Newspaper article The Record (Bergen County, NJ)

Gay Marriage Closer

Newspaper article The Record (Bergen County, NJ)

Gay Marriage Closer

Article excerpt

SOME RACES are short; some are marathons. Marriage equality in New Jersey is 26.2 miles. Same-sex couples are more than halfway to the finish line.

On Thursday, Superior Court Assignment Judge Mary Jacobson refused to delay same-sex couples from marrying while the state appeals her earlier ruling that those couples are constitutionally entitled to wed.

The Christie administration is appealing. If it is unsuccessful in getting a stay, same-sex couples will be able to obtain marriage licenses on Oct. 21 and marry three days later. Whether the state Supreme Court, which announced Friday it will review this ruling, will grant the stay is an unknown, but Jacobson is clearing a path for the justices - a path that will make it harder for them to ultimately deny marriage equality. The high court also announced it will hear oral arguments in January on the larger question of whether Jacobson's initial ruling allowing same-sex marriage is correct.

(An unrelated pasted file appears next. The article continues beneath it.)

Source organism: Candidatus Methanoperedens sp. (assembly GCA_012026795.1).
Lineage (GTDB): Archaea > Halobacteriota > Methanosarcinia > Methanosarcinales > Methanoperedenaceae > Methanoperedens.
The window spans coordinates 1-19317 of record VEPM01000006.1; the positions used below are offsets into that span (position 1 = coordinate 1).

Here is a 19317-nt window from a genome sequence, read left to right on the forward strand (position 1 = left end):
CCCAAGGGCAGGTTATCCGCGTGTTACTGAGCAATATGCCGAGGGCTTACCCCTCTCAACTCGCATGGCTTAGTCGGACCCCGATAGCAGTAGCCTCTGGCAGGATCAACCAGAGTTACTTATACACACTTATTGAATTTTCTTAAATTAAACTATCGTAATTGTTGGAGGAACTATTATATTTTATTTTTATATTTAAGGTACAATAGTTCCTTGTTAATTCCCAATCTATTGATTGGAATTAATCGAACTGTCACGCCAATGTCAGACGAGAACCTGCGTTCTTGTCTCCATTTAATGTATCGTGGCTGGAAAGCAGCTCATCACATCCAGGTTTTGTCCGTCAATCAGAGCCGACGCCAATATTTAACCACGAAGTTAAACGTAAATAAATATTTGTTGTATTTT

In refusing to grant the state's request for a stay, Jacobson said the state had failed to show how it would suffer any "irreparable harm" by allowing same-sex couples to marry. The harm is in denying same-sex couples the right to receive federal benefits while the current appeal works its way through the courts.

The state Supreme Court was clear in 2006 when it unanimously ruled same-sex couples were entitled to the same rights and benefits as opposite-sex marriage in New Jersey. At that time, the Defense of Marriage Act prohibited married same-sex couples from receiving federal benefits. The U.S. Supreme Court ruled earlier this year that DOMA was unconstitutional. But the federal benefits are limited to married couples, not couples in civil unions, which are all that New Jersey law presently allows.

There really is not much room for interpretation of the law here: If the state's highest court already ruled same-sex couples must be equal to opposite couples, and federal law has changed making that no longer the case in New Jersey, same-sex couples must be allowed to marry. …

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